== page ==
See the pictures of my moldy gasket! enter image description here

If you need help with pulling the gasket out, cleaning it, or replacing it completely, watch this video.

https://youtu.be/ls1q088wevM

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You can get several days with no stink if (after you wash it and start with a neutral smell) you take the cap off as often and for as long as possible between drinking, such as overnight and whenever the bottle will not be used. By all means, keep the cap on when traveling and exercising. But, if it's just sitting around, take the cap off to allow air flow.

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Get a stainless steel bottle. 18-8 is the best for preventing microbes from growing. The other is to soak bottles in water/baking soda.

  • 1
    Could you explain why the material makes a difference? – Chenmunka Sep 5 '17 at 8:02
  • @Chenmunka well, I don't know the specifics as to why but it's used in the medical industry because of its anti microbial properties. – user22038 Sep 5 '17 at 9:57
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I tried poking a hole through a plastic bottles lid and then putting a straw through to stop my mouth touching the rim and it worked very well.

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Even if using a straw to drink from a water bottle, there is the risk of having back-wash from your straw (and, potentially from your mouth) go back down into the water bottle and begin the growth of smelly bacteria.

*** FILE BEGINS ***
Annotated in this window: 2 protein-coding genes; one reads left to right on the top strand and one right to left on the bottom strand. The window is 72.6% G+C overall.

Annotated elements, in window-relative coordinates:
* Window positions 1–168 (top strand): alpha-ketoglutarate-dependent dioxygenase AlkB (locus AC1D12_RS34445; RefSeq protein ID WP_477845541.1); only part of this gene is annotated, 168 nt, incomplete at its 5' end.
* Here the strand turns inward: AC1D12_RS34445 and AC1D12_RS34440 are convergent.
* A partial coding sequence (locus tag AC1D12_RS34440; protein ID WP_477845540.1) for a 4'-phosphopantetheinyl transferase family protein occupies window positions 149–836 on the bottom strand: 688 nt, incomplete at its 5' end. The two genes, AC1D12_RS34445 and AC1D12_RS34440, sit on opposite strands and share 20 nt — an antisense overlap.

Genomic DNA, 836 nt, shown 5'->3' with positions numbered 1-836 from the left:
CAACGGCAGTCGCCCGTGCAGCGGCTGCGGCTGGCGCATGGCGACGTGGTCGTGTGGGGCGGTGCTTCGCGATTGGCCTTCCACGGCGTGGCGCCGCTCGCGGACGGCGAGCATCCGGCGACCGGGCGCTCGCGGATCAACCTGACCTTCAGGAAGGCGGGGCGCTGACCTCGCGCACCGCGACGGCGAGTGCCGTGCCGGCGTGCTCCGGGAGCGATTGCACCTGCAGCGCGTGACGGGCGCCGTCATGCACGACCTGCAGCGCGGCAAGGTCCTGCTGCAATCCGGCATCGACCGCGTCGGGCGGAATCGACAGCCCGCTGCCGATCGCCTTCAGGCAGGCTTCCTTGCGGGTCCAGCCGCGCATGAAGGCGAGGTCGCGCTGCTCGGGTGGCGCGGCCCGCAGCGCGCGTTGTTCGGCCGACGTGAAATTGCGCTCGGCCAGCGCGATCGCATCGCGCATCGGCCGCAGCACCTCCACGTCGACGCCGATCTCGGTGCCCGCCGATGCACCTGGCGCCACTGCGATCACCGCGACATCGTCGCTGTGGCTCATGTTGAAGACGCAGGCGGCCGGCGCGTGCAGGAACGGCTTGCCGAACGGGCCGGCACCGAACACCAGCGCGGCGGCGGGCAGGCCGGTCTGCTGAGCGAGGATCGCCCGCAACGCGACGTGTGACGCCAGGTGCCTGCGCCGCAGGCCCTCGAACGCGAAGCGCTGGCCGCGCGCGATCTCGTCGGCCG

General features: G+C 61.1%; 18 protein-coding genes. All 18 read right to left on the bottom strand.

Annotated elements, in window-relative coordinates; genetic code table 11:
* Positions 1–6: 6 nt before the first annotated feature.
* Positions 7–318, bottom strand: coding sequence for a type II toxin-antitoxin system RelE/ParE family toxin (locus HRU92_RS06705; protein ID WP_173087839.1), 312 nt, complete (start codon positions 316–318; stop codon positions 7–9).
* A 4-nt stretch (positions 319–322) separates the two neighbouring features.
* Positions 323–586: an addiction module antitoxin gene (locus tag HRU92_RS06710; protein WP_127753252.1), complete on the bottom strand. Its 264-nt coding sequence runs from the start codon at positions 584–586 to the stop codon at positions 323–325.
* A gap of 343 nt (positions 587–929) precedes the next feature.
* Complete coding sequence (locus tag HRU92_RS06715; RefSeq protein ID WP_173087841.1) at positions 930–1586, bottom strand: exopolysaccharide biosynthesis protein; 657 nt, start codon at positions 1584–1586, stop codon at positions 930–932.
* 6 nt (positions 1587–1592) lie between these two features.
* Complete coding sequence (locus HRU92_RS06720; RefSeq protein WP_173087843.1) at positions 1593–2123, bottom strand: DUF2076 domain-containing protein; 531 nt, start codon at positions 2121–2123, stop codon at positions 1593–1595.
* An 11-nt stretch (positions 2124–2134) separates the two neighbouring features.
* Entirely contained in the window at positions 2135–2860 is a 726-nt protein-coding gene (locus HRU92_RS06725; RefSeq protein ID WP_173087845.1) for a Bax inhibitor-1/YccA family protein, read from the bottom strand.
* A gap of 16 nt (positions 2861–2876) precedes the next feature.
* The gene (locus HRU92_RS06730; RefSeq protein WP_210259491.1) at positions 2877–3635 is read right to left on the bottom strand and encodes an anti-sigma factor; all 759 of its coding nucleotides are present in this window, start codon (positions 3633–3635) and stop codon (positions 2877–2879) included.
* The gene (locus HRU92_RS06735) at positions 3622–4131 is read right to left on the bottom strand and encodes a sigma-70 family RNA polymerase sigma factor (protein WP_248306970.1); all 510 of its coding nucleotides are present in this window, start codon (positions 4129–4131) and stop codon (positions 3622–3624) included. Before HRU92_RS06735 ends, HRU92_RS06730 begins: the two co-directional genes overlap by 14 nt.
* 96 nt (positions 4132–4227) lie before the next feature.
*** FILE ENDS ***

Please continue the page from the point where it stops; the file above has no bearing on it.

The next-best option is to pour the water into another glass for drinking, or to pour the water directly into your mouth -- without letting it touch any parts of your mouth; as was suggested earlier by another responder here.

  • That answer has already been given. – Chenmunka Sep 1 '17 at 7:19
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To clean your bottle cap and rim take a small and wet piece of cotton and with help of a fork or backside of a spoon brush the cotton against the rim or the cap where dirt is accumulated.

Repeat this with fresh cotton to completely remove dirt and wash it with cleaning solution and make sure it is dried up completely dried up either in direct sun or with a help of a dryer.

And before re-use make sure to wash it with hot water to remove odour completely.Hope this helps!

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Simply and standard solution for me is wash your bottle with hot water and salt. Just add the salt in hot water and wash it and its done.

Advice: Keep washing your bottle every week.

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The object is to make it so mold will not grow it the bottle. Before storing the water bottle,completely drain it. Then store it with the cap off. Also,don't drink out of the bottle with any food or food taste in your mouth.

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Learn how to drink from your bottle without touching it withyour lips.
This is inexpensive and you will learn a new and fun skill and learn how to deal with people looking funny at you.
This is a custom in India and Bangladesh, here is a blogpost that tried to find out why they do this. it is intersting to see the cultural differences between how water is perceived:

He also explained that since the water is community that people won’t touch their lips to the cups to avoid germs.


Two other links with explanations:
Quora
Yahoo answers

Different drinking techniques